I had been to a few house concerts in South Jersey so I knew how they were supposed to feel - lots of nice people, who really love music, and who sit quietly and hang on every word from the performer. Not to mention that it's BYOB and that everyone brings a potluck dish. I was totally blown away by some of the great food people brought that night!
I had no trouble getting an audience to fill all the seats we had set up at my friend's house. Even those who didn't know Rod came away with a new-found respect for his music and for the house concert experience. I was psyched. I knew that I wanted to repeat that feeling with other concerts.
My second show was for the newly-formed, Americana female trio, Red Molly. I think that this may have been their first house concert. I had seen Red Molly perform when they first started playing out (at the Indigo Coffee House) - when they only knew nine songs together as a band. I asked them on the spot if they would do a house concert for me.
That show was more than sold-out. I had to stand the whole evening.
In fact, it was Laurie MacAllister of Red Molly who asked me what I called my house concert series, as she needed to include the info on Red Molly's website. George and I had thrown around the name "Rosie's Cafe Music" as a name to use for publishing his songs. So, I used it for the house concerts. It's funny, at the time, I didn't think I HAD a house concert series - I just wanted to do another house concert :)
The Church provides a nice stage and good sound for the artists, how did you come across this place for the venue?
What happened is that my friend sold her house in Wall, but I had already booked Red Molly for another show. I told Cook Smith about my dilemma and he offered the use of the hall at his church.
When I checked it out, I was thrilled. The hall had room for a lot more people and a full kitchen. We would usually get 30-35 people at a house concert. At the church hall, we could easily fit 100. Plus, there were more bathrooms and lots of parking spaces.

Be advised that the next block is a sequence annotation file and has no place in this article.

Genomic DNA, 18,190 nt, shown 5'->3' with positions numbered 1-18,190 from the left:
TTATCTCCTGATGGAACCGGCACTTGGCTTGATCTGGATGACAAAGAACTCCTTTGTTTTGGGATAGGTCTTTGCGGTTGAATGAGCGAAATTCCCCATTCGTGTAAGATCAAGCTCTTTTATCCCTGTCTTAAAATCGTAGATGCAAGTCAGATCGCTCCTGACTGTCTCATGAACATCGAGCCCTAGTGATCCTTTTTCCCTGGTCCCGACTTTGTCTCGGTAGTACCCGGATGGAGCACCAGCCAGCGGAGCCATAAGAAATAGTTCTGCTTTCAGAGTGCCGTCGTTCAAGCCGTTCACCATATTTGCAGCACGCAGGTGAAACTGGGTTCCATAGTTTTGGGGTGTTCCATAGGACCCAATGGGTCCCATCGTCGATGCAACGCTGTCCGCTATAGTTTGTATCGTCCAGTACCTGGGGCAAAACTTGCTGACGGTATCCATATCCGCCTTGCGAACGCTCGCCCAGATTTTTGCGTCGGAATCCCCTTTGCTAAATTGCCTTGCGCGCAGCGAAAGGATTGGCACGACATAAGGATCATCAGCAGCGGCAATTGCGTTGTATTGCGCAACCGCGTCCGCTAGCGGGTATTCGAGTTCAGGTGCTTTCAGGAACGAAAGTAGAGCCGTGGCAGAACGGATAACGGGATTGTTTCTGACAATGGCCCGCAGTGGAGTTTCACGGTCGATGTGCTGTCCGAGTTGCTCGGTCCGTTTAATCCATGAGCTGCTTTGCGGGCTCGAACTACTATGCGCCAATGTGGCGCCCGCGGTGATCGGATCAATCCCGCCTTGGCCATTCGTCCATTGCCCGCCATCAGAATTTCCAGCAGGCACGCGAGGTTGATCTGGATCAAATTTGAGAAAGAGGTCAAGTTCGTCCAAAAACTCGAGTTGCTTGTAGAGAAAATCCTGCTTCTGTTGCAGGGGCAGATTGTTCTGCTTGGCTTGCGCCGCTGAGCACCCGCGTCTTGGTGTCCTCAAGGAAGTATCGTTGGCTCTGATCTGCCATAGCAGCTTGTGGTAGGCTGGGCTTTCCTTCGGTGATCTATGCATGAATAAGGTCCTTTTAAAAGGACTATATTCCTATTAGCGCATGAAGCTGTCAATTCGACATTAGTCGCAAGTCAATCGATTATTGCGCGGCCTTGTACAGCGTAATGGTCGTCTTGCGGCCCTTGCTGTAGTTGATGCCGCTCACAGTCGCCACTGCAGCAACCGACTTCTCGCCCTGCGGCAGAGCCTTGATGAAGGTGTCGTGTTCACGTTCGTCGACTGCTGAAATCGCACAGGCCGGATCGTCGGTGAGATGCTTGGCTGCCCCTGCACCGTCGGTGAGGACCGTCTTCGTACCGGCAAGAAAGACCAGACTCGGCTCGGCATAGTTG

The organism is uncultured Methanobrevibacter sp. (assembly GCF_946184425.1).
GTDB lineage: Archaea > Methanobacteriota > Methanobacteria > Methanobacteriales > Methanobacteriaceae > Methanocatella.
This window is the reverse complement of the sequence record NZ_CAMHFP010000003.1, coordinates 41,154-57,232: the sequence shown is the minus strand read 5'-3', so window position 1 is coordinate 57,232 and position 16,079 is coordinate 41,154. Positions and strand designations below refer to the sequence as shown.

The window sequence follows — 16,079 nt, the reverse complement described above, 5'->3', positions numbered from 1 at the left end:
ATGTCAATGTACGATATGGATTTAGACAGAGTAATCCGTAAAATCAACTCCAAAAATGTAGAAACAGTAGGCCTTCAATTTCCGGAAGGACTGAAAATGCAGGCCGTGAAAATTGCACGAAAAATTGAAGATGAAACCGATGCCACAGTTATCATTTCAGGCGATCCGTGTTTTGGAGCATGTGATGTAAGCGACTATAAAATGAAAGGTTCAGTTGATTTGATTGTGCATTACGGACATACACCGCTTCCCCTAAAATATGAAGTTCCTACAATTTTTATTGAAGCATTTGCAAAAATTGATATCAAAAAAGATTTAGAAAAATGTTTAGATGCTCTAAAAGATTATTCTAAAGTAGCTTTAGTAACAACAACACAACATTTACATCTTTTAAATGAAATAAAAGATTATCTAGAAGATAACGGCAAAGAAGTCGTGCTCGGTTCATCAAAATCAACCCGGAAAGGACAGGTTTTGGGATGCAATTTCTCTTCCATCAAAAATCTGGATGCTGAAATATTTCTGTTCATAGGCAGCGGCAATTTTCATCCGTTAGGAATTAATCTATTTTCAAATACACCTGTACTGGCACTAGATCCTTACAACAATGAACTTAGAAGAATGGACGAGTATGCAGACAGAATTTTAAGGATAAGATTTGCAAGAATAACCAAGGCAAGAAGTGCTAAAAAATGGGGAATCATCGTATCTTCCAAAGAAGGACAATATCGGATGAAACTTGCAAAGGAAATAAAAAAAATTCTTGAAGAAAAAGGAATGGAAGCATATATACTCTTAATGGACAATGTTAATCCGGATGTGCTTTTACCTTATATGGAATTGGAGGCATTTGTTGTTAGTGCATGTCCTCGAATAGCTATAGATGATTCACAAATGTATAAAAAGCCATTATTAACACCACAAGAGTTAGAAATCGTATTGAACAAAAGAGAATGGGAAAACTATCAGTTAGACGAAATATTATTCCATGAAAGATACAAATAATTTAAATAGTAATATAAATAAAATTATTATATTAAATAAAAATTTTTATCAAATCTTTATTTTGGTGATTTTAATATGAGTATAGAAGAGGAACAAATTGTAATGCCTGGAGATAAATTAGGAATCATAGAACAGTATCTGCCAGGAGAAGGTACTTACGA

Cook has been instrumental in keeping the series going. He does the sound and the lighting - hauling all his equipment over to the church whenever we have a concert. He is also a great promoter. I guess Cook and I do all this because we both love live music and want to share it with others.
We had around 60 people for that Red Molly show. The following month, I did another Rod Picott show, and that one had 87 people!
Things seem to have come full-circle though. In the last year and a half, we have begun to host smaller shows again, in either my living room in Brick or Cook's home in Loch Arbour. These shows are even more intimate than the church hall, and are very satisfying to host. I think I'm leaning toward having more of these smaller shows in our homes - saving the church hall for the bigger names when we need more room.
Some people may not know about the real Rosie... can you tell me a little about the dog that inspired the show's name?
Aw, Rosie. One of the sweetest dogs you'd ever want to meet. She was a Border Collie mix - we called her a border-line collie :)
We got her from the shelter when she was four years old. She had been thrown from a car and then hit by another car, breaking her back leg. She ran from the accident, then dug a hole in which she birthed a litter of 4 puppies! The wonderful people from the Jersey Shore Animal Center in Brick found her and nursed her and her pups back to good health.
We lost Rosie in May 2009. She was 16 1/2 years old. My heart still aches.
How can an artist possibly get involved with a Rosie's Cafe show? Should they send you a CD? Or do you basically scout out artists and invite them?